Leaving Grenada and San Luis # 12

Donna: The best decision we made was renting a house in Grenada for a month. It has been our home base. We have taken off for several adventures. We took a bus to Salobrena to explore the beach. We rented a car and drove to the Sherry Festival in Jerez. On the way back we spent two nights in the beautiful little town of Alhama de Grenada.

When we explored we traveled light. We only took clothes and a few necessities. Everything else was left at the house.

When we returned to Grenada it felt like home. All the stress of negotiating the unknown melted away. I’d slip into my comfortable shift. Mark would prepare tea and a light snack. We’d sit on the terrace and reacquaint ourselves with the fairytale view.

We’d  unpack and the laundry would get done. It would get hung up on the terrace and dry in the breeze. Then Mark would write, or play guitar. I would read, and begin to look forward to my seista. We felt at peace. We were at home!

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 Mark: I checked Donna’s notes and discovered the feeling of peace and home she is talking about cost us $44.82 a day. That’s the financial bottom line. Putting that aside, it’s going to be hard to leave Grenada, the Albayzin, and Calle San Luis # 12.

We have toured the Alhambra, seen several flamenco shows, endulged ourselves at the Arab baths, and eaten tapas and meals at a few of Grenada’s celebrated bars and restaurants. All of these contributed to being able to imagine staying here longer, or returning. They fell more into the “We came. We saw. We conquered!” category though. There was something else. It was a little less tangible.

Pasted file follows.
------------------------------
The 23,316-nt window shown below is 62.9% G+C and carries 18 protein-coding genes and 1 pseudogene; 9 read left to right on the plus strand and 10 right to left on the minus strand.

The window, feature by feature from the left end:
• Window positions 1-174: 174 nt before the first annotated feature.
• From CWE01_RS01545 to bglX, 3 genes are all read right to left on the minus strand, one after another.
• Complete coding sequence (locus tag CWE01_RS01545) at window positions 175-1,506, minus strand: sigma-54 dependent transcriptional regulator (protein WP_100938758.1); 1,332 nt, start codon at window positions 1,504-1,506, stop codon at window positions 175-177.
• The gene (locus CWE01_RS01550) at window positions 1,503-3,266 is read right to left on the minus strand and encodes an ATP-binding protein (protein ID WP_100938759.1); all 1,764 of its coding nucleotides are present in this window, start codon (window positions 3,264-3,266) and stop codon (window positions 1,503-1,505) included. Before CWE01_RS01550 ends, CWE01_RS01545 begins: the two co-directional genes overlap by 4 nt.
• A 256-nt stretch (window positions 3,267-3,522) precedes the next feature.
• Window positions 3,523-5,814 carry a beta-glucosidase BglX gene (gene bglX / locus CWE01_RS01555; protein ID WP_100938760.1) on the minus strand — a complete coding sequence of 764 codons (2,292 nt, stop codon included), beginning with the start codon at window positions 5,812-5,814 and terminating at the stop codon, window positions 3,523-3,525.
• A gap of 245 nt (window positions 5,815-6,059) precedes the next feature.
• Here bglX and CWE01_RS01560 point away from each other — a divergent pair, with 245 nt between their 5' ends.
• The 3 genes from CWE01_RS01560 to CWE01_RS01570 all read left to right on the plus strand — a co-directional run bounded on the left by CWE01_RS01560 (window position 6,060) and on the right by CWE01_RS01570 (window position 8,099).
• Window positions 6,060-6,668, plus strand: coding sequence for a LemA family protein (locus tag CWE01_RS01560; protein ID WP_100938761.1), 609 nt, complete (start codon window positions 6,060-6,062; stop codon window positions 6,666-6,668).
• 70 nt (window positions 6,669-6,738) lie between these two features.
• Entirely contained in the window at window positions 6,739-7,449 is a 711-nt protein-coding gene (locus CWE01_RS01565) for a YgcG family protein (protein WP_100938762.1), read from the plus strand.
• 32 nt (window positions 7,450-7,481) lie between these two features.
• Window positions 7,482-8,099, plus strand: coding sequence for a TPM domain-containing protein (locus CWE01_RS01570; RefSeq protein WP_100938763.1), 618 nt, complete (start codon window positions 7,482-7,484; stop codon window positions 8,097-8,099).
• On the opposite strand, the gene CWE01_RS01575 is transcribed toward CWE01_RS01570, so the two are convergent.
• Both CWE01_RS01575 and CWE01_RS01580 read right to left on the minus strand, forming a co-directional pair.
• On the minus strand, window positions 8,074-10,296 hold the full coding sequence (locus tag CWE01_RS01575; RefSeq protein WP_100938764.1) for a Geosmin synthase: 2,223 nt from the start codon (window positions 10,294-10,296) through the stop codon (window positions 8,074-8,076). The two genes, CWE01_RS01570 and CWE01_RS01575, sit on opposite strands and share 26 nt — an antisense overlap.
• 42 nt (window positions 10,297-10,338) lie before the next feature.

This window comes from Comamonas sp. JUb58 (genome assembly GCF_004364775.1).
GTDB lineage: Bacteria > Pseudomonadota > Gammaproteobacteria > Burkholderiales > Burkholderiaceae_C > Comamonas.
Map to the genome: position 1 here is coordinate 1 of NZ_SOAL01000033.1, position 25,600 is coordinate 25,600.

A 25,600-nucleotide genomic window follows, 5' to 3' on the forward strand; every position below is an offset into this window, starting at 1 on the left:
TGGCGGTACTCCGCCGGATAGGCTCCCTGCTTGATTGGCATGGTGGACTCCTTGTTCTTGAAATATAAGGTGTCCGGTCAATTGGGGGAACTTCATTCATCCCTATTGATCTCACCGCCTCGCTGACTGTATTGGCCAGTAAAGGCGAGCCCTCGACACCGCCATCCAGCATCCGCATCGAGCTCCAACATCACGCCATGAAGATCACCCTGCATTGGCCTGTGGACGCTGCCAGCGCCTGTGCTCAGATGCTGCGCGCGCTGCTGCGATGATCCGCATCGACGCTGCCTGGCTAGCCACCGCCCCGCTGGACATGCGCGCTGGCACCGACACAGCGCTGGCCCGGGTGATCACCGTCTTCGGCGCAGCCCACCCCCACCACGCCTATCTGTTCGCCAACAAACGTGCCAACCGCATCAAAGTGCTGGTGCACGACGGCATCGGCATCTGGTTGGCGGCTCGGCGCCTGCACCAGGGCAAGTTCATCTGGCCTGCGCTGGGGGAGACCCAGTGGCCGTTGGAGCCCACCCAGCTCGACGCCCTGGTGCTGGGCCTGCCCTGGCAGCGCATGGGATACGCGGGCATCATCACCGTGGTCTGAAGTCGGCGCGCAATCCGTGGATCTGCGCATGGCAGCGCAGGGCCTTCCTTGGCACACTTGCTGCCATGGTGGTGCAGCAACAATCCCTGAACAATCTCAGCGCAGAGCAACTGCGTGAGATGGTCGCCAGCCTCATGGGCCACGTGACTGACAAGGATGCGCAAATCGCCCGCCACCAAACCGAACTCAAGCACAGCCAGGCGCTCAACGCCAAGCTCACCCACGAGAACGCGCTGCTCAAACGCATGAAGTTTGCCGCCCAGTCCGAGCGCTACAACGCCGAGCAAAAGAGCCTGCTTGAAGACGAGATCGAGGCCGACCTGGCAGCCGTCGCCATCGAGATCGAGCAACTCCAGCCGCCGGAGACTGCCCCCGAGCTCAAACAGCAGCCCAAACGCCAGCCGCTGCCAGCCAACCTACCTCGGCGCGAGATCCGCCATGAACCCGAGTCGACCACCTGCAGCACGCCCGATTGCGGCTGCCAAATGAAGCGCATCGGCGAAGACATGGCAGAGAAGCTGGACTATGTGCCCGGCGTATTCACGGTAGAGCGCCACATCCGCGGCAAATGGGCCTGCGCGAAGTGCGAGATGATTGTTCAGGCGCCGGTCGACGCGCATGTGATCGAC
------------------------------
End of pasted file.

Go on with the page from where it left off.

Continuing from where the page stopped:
Nothing can completely explain the sense of nostalgia I felt in a place I had  never been before.  Up at Plaza Larga we became regulars at the butcher shop and one particular produce stand.  I could expect the proprietors to insist upon providing me with their best. How can I explain what it felt like to get a great big smile when choosing an ugly tomato that didn’t conform to American preferences? When a handful of peppers and some pears got tossed into my bag for free??? Forget about it being a good business practice, it felt like I had arrived!

It took me back to my childhood. Grandpa Gustav used to take us to Seattle’s Sanitary Market for birthday lunches. He was on a first name basis with all the venders. He was confident that he was getting, “The best!”  In Grenada I was able to share the same sense of confidence.  Our tastebuds were reminded of the most mouthwatering oranges, watermelons, pears, and meats we’d ever eaten. We were getting, “The best!”

The Albayzin started to feel a little like a Spanish branch of Seattle’s Rainier Valley. Donna and I were both raised in the Valley back when it was known as Garlic Gulch. The name came from the early Italian immigrants, but they were followed by people from all over. Quite a few had Spanish roots.

Having my brother Leland arrive with Lorrie reinforced our feeling of being at home. Together we explored a few corners of Grenada Donna and I hadn’t yet explored. Seeing the flamenco show at Pena La Plateria (Leland’s suggestion!) was something on our list we might have skipped over. We would have been making a mistake. There were plenty of tables filled with a home town crowd. They were as enthusiastic as any we’d experienced as kids. The performers and the audience made it a spectacular night. The next morning Leland and Lorrie headed to Morroco, and Donna and I started packing for Barcelona.

Calle San Luis #12, the Albayzin, and Grenada started to feel like our comfortable and lively home, but Barcelona, Rome, Florence,  Bologna,  and Venice are waiting!

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